Tone. Always speak in a positive and appropriate tone of voice.
Small groups. Work in small groups whenever possible. Incorporate variety of choice during activities.
Community activities. Ensure individuals are able to make choices in activities in the community and community inclusion opportunities are available.
Universal Precaution Guidelines. Know the precautions and follow them. Remember to change gloves when moving from one individual to the next.
Active Programming. The auditors may ask questions related to what they have read in the individuals ISP or CFA (Comprehensive Functional Assessment).
Safeguards. make sure you are able to describe the individual’s supervision needs.
Remember: Demonstrate your self-confidence, because you are good at what you do!
Matching task activities provide children with special needs an opportunity to learn in a fun, interactive way. Matching activities provide the opportunity for children and adults to master a skill through repetition and leads to higher learning. Matching and sorting helps to strengthen memory and identify the relationship between two or more items. Below are links to worksheets and matching activities.
The individualized Family Service Plan (IFSP) is a written plan that is developed for infant and toddlers up to the age of 3. It is Part C of the Individuals with Disabilities Act responsible for developing and implementing statewide early intervention services for infants and toddlers with disabilities and their families.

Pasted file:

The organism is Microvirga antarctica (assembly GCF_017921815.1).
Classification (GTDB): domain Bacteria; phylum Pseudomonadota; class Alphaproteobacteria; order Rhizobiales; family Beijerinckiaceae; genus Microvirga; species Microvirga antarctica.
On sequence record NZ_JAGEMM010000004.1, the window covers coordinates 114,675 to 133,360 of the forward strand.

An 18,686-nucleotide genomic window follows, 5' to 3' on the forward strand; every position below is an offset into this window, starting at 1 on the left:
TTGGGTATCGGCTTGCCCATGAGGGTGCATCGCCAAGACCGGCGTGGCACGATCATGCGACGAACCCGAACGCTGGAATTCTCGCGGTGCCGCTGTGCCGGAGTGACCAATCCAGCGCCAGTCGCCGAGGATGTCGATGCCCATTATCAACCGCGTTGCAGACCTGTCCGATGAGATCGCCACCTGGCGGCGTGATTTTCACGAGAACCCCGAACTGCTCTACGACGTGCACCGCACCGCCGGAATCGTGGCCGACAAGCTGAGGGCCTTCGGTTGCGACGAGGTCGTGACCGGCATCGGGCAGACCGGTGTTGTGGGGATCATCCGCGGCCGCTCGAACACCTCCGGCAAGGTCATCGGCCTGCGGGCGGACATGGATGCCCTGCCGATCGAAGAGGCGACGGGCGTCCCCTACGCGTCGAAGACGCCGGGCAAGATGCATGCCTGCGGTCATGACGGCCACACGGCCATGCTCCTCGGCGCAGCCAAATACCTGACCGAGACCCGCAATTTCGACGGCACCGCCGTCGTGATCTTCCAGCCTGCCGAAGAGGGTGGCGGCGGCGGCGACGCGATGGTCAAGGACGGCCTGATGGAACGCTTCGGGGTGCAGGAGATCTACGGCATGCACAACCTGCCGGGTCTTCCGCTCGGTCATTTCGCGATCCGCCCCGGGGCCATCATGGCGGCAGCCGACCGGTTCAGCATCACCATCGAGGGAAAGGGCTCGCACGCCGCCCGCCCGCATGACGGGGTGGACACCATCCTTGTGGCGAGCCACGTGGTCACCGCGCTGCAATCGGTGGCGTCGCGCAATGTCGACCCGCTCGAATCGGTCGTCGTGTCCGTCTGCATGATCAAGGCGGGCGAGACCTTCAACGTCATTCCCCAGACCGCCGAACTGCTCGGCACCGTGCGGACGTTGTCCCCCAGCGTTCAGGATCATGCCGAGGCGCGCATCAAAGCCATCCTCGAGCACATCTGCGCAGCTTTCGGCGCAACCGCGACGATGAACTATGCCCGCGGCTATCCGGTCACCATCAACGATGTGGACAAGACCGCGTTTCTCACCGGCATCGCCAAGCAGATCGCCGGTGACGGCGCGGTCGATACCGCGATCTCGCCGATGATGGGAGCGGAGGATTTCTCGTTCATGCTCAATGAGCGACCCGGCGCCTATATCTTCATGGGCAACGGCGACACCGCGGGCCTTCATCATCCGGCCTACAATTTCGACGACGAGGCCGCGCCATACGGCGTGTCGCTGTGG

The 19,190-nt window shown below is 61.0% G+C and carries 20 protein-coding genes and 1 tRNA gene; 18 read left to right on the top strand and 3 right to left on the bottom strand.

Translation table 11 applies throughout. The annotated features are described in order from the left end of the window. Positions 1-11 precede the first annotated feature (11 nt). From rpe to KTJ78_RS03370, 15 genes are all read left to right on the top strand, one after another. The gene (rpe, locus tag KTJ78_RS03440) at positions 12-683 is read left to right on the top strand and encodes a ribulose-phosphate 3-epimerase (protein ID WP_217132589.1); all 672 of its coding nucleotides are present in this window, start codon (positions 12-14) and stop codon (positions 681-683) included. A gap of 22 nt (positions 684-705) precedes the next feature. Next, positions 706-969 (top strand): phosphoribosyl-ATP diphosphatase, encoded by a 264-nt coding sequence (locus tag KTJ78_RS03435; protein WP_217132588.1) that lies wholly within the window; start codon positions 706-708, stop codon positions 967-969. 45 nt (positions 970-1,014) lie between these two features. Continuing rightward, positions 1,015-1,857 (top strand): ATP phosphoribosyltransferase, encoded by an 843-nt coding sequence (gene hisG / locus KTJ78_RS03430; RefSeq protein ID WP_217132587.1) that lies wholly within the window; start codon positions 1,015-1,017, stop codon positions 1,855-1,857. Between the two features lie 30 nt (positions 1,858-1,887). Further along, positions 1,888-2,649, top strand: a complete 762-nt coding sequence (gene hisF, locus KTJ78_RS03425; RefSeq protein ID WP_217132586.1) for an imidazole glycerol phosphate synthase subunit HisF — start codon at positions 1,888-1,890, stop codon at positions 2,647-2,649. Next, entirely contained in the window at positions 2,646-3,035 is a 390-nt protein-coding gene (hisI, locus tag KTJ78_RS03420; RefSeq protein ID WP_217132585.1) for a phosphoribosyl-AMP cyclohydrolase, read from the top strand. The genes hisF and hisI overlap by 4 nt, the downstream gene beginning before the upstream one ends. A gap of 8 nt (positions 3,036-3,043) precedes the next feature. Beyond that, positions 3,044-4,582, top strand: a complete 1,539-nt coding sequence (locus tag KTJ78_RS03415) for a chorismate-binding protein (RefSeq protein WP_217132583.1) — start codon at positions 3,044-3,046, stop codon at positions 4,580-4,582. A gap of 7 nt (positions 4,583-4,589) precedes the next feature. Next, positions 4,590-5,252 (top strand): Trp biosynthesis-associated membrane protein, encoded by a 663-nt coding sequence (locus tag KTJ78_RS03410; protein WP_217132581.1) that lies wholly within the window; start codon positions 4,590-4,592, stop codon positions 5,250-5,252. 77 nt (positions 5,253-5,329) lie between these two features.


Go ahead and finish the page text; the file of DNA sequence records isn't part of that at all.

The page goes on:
The difference between IFSP and an IEP, is that ISFP is written plan designed for the family while the IEP focus is the student. ISFP should include the following information:
Your child’s level of functioning and needs
Family information Natural environment
Where your child receives services
Number of sessions your child will receive for the service
Who will pay for the service
Services provided through early intervention based on your child’s needs include:
Occupational and physical therapy
Special education service
Speech and language therapy
Medical and nursing service
Psychological and social work services
Health services necessary for your child to benefit from other early intervention services
Family training, counseling, and home visits
Transportation to enable your child and family to receive early intervention services
Respite care and other family support services
Individualized family service plan team members include:
Parent or caregiver
Other family members
An advocate if requested by the parents
A service coordinator is provided to assist and enable an infant or a toddler with a disability and the family to receive services. The service coordinator also:
Coordinates early intervention services and other services
Facilitates and participates in the development, and evaluation of the plan
Ensures services are provided in a timely manner
Facilitate the development of a transition plan to preschool, or to other services.
Published by: Children Rehabilitative Services
Written by: Dr. Nick Tanner
Never stop advocating.
When parents have a kid with extra needs or differences, things may things get contentious between parents schools, healthcare providers, and government agencies. Sometimes it can feel a little like it is “us vs. the world.”
As a psychologist, part of my job is encouraging my parents to engage with these complex systems of care, help them navigate the procedural challenges inherent to these systems, and facilitate collaboration with the goal of helping patients and families thrive.